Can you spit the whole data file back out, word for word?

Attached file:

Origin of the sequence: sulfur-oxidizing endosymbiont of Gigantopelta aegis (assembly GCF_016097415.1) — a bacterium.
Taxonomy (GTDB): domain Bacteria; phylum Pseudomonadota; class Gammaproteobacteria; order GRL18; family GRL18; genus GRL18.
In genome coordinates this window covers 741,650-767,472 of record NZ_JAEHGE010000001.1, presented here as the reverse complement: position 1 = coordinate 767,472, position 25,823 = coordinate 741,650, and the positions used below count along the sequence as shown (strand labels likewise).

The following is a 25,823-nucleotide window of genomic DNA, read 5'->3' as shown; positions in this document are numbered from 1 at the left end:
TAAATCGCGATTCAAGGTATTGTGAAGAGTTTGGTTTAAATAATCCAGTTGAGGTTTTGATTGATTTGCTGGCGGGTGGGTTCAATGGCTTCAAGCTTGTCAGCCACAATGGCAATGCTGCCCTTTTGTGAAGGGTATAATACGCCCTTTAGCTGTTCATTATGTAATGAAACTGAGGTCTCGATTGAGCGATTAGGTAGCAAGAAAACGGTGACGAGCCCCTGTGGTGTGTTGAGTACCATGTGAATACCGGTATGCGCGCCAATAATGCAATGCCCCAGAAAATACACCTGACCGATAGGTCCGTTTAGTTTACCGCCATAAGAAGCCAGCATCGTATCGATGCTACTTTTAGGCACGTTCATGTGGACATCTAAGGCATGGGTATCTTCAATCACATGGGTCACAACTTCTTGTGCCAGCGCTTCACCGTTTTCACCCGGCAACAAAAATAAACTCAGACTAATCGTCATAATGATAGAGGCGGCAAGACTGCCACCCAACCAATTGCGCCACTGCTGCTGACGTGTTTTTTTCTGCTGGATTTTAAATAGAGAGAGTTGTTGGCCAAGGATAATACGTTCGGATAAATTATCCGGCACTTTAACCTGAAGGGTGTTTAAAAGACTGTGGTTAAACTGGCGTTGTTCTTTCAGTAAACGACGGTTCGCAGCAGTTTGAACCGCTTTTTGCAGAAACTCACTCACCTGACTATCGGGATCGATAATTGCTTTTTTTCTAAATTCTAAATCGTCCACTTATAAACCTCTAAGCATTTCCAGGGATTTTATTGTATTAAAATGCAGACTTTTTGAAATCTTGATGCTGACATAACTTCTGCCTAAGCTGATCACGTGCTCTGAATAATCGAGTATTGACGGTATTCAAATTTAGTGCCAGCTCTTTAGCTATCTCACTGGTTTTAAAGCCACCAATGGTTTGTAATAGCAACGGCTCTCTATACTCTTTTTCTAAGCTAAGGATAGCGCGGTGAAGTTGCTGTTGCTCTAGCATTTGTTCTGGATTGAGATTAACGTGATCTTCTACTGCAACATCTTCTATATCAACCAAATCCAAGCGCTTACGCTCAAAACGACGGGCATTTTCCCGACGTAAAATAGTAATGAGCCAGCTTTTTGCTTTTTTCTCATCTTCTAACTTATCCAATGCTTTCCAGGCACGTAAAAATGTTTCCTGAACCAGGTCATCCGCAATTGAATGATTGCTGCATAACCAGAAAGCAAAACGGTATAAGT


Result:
Origin of the sequence: sulfur-oxidizing endosymbiont of Gigantopelta aegis (assembly GCF_016097415.1) — a bacterium.
Taxonomy (GTDB): domain Bacteria; phylum Pseudomonadota; class Gammaproteobacteria; order GRL18; family GRL18; genus GRL18.
In genome coordinates this window covers 741,650-767,472 of record NZ_JAEHGE010000001.1, presented here as the reverse complement: position 1 = coordinate 767,472, position 25,823 = coordinate 741,650, and the positions used below count along the sequence as shown (strand labels likewise).

The following is a 25,823-nucleotide window of genomic DNA, read 5'->3' as shown; positions in this document are numbered from 1 at the left end:
TAAATCGCGATTCAAGGTATTGTGAAGAGTTTGGTTTAAATAATCCAGTTGAGGTTTTGATTGATTTGCTGGCGGGTGGGTTCAATGGCTTCAAGCTTGTCAGCCACAATGGCAATGCTGCCCTTTTGTGAAGGGTATAATACGCCCTTTAGCTGTTCATTATGTAATGAAACTGAGGTCTCGATTGAGCGATTAGGTAGCAAGAAAACGGTGACGAGCCCCTGTGGTGTGTTGAGTACCATGTGAATACCGGTATGCGCGCCAATAATGCAATGCCCCAGAAAATACACCTGACCGATAGGTCCGTTTAGTTTACCGCCATAAGAAGCCAGCATCGTATCGATGCTACTTTTAGGCACGTTCATGTGGACATCTAAGGCATGGGTATCTTCAATCACATGGGTCACAACTTCTTGTGCCAGCGCTTCACCGTTTTCACCCGGCAACAAAAATAAACTCAGACTAATCGTCATAATGATAGAGGCGGCAAGACTGCCACCCAACCAATTGCGCCACTGCTGCTGACGTGTTTTTTTCTGCTGGATTTTAAATAGAGAGAGTTGTTGGCCAAGGATAATACGTTCGGATAAATTATCCGGCACTTTAACCTGAAGGGTGTTTAAAAGACTGTGGTTAAACTGGCGTTGTTCTTTCAGTAAACGACGGTTCGCAGCAGTTTGAACCGCTTTTTGCAGAAACTCACTCACCTGACTATCGGGATCGATAATTGCTTTTTTTCTAAATTCTAAATCGTCCACTTATAAACCTCTAAGCATTTCCAGGGATTTTATTGTATTAAAATGCAGACTTTTTGAAATCTTGATGCTGACATAACTTCTGCCTAAGCTGATCACGTGCTCTGAATAATCGAGTATTGACGGTATTCAAATTTAGTGCCAGCTCTTTAGCTATCTCACTGGTTTTAAAGCCACCAATGGTTTGTAATAGCAACGGCTCTCTATACTCTTTTTCTAAGCTAAGGATAGCGCGGTGAAGTTGCTGTTGCTCTAGCATTTGTTCTGGATTGAGATTAACGTGATCTTCTACTGCAACATCTTCTATATCAACCAAATCCAAGCGCTTACGCTCAAAACGACGGGCATTTTCCCGACGTAAAATAGTAATGAGCCAGCTTTTTGCTTTTTTCTCATCTTCTAACTTATCCAATGCTTTCCAGGCACGTAAAAATGTTTCCTGAACCAGGTCATCCGCAATTGAATGATTGCTGCATAACCAGAAAGCAAAACGGTATAAGT